Seaman Horatio Nelson Young, Landsman Frank Gile, and Landsman William Williams climbed into the pitching ship’s boat and started pulling for the Nahant. Comrades made themselves small-as-possible targets on the Lehigh’s deck and watched as oars bit into the sea.

For the third time the line reached the Nahant, whose sailors secured it to the hawser. Aboard the Lehigh sailors pulled with all their combined strength, hauled the hawser on deck, and secured it. Signals passed between the two ironclads, and “I ordered the Nahant’s propeller to be started,” Dahlgren reported.

The Nahant then “steamed ahead,” according to that ship’s abstract log.

Bryson ordered the Lehigh’s engine backed as the Nahant took up the strain on the hawser and added her engine’s power to the Lehigh’s. “In the course of an hour the ship floated,” Bryson reported.

“It was the moment of high water and most fortunately the Lehigh yielded and backed off,” Dahlgren breathed deeply. “Even the hawser began to give away.”

Upon “finding [that] we were moving the Lehigh[, we] slipped our [anchor] chain [and] steamed into deep water and cast off from the Lehigh,” the Nahant’s abstract log noted. “During these operations a heavy fire was kept up on the vessels from Fort Moultrie and the batteries on Sullivan’s Island.”

The USS Lehigh took a pounding. Bryson counted enemy shells “striking twenty-two times, nine of which are wounds on the deck plating and these are the most serious of all the wounds she received.”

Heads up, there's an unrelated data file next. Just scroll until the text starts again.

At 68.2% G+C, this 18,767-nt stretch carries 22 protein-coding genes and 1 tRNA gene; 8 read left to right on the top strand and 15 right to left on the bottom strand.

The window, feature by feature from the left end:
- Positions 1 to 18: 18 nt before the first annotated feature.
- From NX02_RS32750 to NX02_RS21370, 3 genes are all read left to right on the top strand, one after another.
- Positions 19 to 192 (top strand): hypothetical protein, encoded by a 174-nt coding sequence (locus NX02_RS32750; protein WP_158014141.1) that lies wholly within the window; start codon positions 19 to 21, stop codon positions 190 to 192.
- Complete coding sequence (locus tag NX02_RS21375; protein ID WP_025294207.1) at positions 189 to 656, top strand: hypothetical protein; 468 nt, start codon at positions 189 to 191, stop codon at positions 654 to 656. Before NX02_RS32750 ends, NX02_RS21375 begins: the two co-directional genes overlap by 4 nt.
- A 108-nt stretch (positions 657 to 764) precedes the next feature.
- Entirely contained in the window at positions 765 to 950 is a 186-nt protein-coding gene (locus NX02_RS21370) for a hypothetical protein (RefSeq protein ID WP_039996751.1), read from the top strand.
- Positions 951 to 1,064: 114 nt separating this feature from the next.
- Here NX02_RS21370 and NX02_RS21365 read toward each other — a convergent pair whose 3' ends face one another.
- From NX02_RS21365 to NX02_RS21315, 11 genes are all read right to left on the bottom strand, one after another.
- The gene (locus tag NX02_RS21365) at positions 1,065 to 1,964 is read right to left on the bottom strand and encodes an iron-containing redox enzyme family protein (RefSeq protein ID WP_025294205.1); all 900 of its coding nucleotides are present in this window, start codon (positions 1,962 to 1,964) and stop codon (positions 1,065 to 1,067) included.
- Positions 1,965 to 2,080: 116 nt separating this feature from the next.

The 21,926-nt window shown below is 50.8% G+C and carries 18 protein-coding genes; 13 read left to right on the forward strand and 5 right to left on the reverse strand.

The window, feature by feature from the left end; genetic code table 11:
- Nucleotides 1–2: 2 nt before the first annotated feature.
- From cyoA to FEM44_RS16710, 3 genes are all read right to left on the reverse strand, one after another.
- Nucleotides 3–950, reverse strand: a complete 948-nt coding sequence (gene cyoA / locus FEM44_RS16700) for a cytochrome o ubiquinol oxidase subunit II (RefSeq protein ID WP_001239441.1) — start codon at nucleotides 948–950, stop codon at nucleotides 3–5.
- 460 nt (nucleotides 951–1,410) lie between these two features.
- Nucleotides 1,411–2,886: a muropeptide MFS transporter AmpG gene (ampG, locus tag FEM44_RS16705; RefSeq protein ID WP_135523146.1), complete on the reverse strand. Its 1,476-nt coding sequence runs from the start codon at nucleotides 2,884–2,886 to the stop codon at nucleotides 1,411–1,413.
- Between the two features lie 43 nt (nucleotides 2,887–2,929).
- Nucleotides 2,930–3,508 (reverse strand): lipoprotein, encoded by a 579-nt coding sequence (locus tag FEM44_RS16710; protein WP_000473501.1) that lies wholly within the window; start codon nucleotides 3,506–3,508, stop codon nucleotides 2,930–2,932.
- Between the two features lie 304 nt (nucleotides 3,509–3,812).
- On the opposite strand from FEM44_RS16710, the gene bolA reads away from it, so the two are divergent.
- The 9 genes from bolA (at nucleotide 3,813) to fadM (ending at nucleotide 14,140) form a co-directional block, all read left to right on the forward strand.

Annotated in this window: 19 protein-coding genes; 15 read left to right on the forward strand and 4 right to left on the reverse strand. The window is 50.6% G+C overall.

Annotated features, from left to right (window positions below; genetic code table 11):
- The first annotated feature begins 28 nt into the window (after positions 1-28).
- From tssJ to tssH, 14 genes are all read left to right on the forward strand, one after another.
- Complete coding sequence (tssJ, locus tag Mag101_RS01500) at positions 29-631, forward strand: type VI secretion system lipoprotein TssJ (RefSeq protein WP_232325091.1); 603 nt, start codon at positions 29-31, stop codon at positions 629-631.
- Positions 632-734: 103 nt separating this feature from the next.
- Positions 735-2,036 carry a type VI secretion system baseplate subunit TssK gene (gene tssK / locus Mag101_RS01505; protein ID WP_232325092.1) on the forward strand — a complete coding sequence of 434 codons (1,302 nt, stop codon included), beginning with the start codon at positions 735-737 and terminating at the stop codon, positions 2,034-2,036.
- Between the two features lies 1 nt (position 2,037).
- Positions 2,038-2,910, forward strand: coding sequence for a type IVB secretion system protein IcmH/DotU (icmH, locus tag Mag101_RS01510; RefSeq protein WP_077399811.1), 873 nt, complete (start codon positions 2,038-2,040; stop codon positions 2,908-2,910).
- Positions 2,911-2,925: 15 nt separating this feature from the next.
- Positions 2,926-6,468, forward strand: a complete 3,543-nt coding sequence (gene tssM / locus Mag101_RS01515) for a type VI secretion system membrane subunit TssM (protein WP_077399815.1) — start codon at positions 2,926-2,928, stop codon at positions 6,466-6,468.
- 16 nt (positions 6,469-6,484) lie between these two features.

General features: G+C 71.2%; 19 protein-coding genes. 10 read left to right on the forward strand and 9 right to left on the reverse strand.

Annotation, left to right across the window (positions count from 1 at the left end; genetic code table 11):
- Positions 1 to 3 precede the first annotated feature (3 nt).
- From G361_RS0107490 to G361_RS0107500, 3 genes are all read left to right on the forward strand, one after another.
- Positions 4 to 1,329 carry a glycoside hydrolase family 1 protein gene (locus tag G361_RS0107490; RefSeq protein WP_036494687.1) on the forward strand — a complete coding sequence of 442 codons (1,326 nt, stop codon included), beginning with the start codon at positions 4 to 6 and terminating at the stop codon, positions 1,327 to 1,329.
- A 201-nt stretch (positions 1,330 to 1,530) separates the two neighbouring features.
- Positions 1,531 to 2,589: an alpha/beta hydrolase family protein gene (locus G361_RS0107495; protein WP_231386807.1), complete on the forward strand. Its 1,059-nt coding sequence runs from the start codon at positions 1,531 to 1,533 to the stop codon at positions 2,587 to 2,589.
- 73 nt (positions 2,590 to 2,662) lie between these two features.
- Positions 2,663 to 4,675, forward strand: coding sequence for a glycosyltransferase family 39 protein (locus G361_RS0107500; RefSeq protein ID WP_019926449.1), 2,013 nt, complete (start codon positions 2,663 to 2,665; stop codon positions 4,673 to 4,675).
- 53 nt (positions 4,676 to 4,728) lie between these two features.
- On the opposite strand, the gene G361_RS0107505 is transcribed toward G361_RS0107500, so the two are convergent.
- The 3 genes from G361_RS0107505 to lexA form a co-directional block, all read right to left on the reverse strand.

He initially reported that “no injury has been done [to] the ship by [her] grounding that can be perceived.”

Aboard the USS Lehigh Bryson counted “1 officer and 6 men” wounded, “2 seriously[,] the others slightly.” He praised Irving, Leland and Longshaw for their bravery and informed Dahlgren that “Acting Ensign Richard Burk also commanded my admiration for the courageous manner in which he performed all his duties.” Evidently in charge of the Lehigh’s deck party during the hawser-passing operations, Burk was severely wounded during the battle.

In his report, Dahlgren referred specifically to the line-transferring efforts made by Gile, Williams and Young and then stated that “these [men] I advanced on the spot in their rates. I have also given appointments as acting master’s mates to” Irving and Leland.

Because they were officers, Dahlgren could not automatically promote Burk and Longshaw. He urged that they be promoted because “they risked their lives to save an invaluable vessel which I am glad to say sustained no great damage.”

Writing from Washington, D.C., on Wednesday, Dec. 2, Navy Secretary Gideon Welles acknowledged receiving Dahlgren’s report “in relation to the grounding of the Lehigh near Fort Moultrie and calling attention to the meritorious services of certain officers and men under a severe fire.”

Welles was not done. “Medals of honor shall also be awarded to Horatio N Young[,] William Williams[,] and Frank S Gile[,] the three seamen advanced by you in their ratings,” Welles instructed Dahlgren.

Horatio Nelson Young and his brave comrades did receive the Navy’s version of the Medal of Honor. Young would survive the war and return to the St. Croix Valley, where he died in July 1913.

He lies buried in St. Stephen Rural Cemetery, across the St. Croix River from Calais.

Brian Swartz can be reached at visionsofmaine@tds.net or visit his blog at http:maineatwar.bangordailynews.com.